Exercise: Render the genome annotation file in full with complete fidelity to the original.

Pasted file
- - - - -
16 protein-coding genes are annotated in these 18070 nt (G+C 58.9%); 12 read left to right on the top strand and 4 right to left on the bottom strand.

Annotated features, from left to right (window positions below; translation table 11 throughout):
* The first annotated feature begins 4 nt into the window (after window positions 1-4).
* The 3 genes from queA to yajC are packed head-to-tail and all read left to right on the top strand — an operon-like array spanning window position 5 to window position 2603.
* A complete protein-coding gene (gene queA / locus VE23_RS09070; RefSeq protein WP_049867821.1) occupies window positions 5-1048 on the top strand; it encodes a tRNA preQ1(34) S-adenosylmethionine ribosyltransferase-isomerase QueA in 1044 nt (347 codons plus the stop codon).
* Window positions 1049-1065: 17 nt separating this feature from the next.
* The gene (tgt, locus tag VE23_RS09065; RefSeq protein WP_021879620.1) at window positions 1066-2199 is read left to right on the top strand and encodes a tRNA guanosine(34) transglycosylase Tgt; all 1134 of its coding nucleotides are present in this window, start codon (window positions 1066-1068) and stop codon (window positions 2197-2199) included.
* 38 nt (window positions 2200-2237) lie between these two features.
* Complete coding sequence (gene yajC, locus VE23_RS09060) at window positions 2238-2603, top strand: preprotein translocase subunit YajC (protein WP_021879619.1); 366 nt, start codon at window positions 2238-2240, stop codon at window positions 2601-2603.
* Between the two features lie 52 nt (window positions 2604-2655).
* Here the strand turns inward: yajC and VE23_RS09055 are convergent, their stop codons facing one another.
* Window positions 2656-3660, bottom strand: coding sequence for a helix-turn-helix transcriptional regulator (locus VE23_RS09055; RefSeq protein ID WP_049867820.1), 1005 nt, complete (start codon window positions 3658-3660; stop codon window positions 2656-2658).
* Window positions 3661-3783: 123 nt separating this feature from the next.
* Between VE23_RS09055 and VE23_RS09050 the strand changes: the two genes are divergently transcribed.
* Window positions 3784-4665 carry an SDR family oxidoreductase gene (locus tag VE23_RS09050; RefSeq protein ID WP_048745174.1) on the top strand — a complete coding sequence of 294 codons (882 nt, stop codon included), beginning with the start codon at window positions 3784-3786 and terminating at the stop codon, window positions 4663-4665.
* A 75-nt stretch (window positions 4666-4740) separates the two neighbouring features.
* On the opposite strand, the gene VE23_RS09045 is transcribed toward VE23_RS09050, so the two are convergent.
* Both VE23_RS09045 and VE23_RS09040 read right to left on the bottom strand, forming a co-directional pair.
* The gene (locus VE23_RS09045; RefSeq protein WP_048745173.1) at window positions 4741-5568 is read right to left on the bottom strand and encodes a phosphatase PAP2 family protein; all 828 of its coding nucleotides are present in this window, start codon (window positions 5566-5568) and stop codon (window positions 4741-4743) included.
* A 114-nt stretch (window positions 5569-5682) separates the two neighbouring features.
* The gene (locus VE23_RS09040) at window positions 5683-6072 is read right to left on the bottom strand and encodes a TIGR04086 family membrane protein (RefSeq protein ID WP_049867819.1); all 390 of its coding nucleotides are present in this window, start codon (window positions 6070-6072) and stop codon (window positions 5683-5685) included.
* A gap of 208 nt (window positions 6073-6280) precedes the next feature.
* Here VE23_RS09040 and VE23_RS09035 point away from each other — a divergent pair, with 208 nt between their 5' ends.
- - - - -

16 protein-coding genes are annotated in these 18070 nt (G+C 58.9%); 12 read left to right on the top strand and 4 right to left on the bottom strand.

Annotated features, from left to right (window positions below; translation table 11 throughout):
* The first annotated feature begins 4 nt into the window (after window positions 1-4).
* The 3 genes from queA to yajC are packed head-to-tail and all read left to right on the top strand — an operon-like array spanning window position 5 to window position 2603.
* A complete protein-coding gene (gene queA / locus VE23_RS09070; RefSeq protein WP_049867821.1) occupies window positions 5-1048 on the top strand; it encodes a tRNA preQ1(34) S-adenosylmethionine ribosyltransferase-isomerase QueA in 1044 nt (347 codons plus the stop codon).
* Window positions 1049-1065: 17 nt separating this feature from the next.
* The gene (tgt, locus tag VE23_RS09065; RefSeq protein WP_021879620.1) at window positions 1066-2199 is read left to right on the top strand and encodes a tRNA guanosine(34) transglycosylase Tgt; all 1134 of its coding nucleotides are present in this window, start codon (window positions 1066-1068) and stop codon (window positions 2197-2199) included.
* 38 nt (window positions 2200-2237) lie between these two features.
* Complete coding sequence (gene yajC, locus VE23_RS09060) at window positions 2238-2603, top strand: preprotein translocase subunit YajC (protein WP_021879619.1); 366 nt, start codon at window positions 2238-2240, stop codon at window positions 2601-2603.
* Between the two features lie 52 nt (window positions 2604-2655).
* Here the strand turns inward: yajC and VE23_RS09055 are convergent, their stop codons facing one another.
* Window positions 2656-3660, bottom strand: coding sequence for a helix-turn-helix transcriptional regulator (locus VE23_RS09055; RefSeq protein ID WP_049867820.1), 1005 nt, complete (start codon window positions 3658-3660; stop codon window positions 2656-2658).
* Window positions 3661-3783: 123 nt separating this feature from the next.
* Between VE23_RS09055 and VE23_RS09050 the strand changes: the two genes are divergently transcribed.
* Window positions 3784-4665 carry an SDR family oxidoreductase gene (locus tag VE23_RS09050; RefSeq protein ID WP_048745174.1) on the top strand — a complete coding sequence of 294 codons (882 nt, stop codon included), beginning with the start codon at window positions 3784-3786 and terminating at the stop codon, window positions 4663-4665.
* A 75-nt stretch (window positions 4666-4740) separates the two neighbouring features.
* On the opposite strand, the gene VE23_RS09045 is transcribed toward VE23_RS09050, so the two are convergent.
* Both VE23_RS09045 and VE23_RS09040 read right to left on the bottom strand, forming a co-directional pair.
* The gene (locus VE23_RS09045; RefSeq protein WP_048745173.1) at window positions 4741-5568 is read right to left on the bottom strand and encodes a phosphatase PAP2 family protein; all 828 of its coding nucleotides are present in this window, start codon (window positions 5566-5568) and stop codon (window positions 4741-4743) included.
* A 114-nt stretch (window positions 5569-5682) separates the two neighbouring features.
* The gene (locus VE23_RS09040) at window positions 5683-6072 is read right to left on the bottom strand and encodes a TIGR04086 family membrane protein (RefSeq protein ID WP_049867819.1); all 390 of its coding nucleotides are present in this window, start codon (window positions 6070-6072) and stop codon (window positions 5683-5685) included.
* A gap of 208 nt (window positions 6073-6280) precedes the next feature.
* Here VE23_RS09040 and VE23_RS09035 point away from each other — a divergent pair, with 208 nt between their 5' ends.